Police are too often providing unattributable, off-the-record briefings to the media, according to a cross-party committee of MPs.
The Home Affairs Committee said suspects who have been arrested but not charged should not have their names released to the press.
The committee said there were too many leaks from police forces and called for detailed rules on briefings by officers and civil servants during counter-terrorism operations.
Its report, Police and the Media, said there were only a “limited set of circumstances” when it was in the public interest for information about ongoing investigations to be released “off the record”.
But they said forces should give out more attributable information to journalists about individual crimes.
They criticised the decision by West Midlands Police to refer the Channel 4 Dispatches programme Undercover Mosque to regulator Ofcom as “regrettable”.
“Regardless of the rights and wrongs of individual cases, it is not the role of the police to seek to enforce responsible journalism and attempts to do so could be seen as an attack on freedom of expression – all the more so in this case, since the programme dealt responsibly and accurately with extremism and racist comments being made by clerics in places of worship,” the cross party group of MPs said.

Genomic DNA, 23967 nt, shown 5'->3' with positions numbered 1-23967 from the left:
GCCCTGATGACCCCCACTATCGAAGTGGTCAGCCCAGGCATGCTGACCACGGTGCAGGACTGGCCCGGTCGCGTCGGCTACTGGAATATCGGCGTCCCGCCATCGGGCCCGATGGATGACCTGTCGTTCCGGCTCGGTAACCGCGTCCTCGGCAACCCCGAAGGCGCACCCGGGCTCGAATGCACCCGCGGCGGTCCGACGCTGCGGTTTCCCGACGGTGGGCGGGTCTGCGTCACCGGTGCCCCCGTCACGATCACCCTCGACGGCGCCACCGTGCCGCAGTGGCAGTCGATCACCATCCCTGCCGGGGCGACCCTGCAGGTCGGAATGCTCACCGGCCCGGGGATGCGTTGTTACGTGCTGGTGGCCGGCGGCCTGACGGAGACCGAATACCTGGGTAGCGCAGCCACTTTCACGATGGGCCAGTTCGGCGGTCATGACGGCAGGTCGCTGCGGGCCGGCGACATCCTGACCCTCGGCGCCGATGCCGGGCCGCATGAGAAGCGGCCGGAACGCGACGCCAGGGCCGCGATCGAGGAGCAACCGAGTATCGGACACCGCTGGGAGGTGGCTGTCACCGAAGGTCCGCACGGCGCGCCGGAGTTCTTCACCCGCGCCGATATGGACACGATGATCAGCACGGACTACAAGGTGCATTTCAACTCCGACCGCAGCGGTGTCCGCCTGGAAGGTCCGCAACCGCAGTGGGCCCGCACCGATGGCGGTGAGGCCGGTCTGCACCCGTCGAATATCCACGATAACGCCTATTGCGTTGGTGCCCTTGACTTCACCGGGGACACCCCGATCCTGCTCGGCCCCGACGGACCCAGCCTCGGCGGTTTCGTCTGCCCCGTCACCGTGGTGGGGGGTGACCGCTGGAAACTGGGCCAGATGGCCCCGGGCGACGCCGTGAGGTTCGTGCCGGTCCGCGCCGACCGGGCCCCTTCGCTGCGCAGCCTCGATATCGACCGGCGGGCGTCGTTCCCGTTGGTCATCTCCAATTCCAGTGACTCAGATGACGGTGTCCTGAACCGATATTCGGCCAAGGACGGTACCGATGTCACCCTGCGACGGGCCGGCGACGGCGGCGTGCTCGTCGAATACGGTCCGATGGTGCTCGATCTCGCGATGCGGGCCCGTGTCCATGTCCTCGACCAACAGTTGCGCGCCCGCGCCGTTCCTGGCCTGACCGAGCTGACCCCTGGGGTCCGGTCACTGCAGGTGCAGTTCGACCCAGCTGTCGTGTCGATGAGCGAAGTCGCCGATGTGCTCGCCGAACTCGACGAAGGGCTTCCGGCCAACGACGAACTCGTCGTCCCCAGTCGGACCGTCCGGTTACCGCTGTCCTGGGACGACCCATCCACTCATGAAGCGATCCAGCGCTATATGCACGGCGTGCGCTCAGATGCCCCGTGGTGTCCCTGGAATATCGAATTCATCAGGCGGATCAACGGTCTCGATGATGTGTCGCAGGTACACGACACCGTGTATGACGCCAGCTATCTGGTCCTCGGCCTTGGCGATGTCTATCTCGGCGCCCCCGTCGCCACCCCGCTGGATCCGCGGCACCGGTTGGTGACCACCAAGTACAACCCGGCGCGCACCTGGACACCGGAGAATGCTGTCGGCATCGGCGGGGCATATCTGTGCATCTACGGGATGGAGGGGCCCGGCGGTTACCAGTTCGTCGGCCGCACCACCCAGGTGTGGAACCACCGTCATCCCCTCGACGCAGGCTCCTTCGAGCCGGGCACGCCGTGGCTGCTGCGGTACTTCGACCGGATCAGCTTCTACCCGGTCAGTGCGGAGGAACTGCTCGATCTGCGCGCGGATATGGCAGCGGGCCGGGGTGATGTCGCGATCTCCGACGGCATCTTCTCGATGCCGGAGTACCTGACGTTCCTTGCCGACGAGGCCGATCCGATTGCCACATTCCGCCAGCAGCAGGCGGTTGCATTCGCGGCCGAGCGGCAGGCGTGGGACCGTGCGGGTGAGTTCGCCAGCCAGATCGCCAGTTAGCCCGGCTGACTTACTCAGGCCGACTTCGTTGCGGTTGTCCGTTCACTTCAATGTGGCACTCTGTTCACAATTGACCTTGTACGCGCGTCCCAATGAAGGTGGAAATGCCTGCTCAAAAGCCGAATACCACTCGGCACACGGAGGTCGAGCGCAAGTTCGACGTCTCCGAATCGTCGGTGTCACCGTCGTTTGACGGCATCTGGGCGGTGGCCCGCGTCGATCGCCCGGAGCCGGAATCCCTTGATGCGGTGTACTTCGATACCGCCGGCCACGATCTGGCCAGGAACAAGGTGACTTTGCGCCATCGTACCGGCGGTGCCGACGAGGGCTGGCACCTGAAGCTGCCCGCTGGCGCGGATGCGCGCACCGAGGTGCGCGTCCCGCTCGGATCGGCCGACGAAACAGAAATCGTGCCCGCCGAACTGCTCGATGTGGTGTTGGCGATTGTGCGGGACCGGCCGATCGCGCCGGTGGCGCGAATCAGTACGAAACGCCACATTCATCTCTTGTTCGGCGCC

Committee chairman and Labour MP Keith Vaz said: “While it may not always be illegal for police to leak to the media it is certainly wrong and can be very damaging to an investigation or to an innocent individual – remember we are talking often about people who have not been charged with any crime or wrongdoing.
“Almost as important, it damages the reputation and integrity of the police themselves.
“The police above all must maintain the highest standards of probity and integrity and we welcome moves to enforce discipline on briefings and develop standard procedures for providing information to the media.”
Liberal Democrat home affairs spokesman Chris Huhne said: “Public announcements are better than private whispers.
“This is a timely message that the police should open up and that the media should grow up.”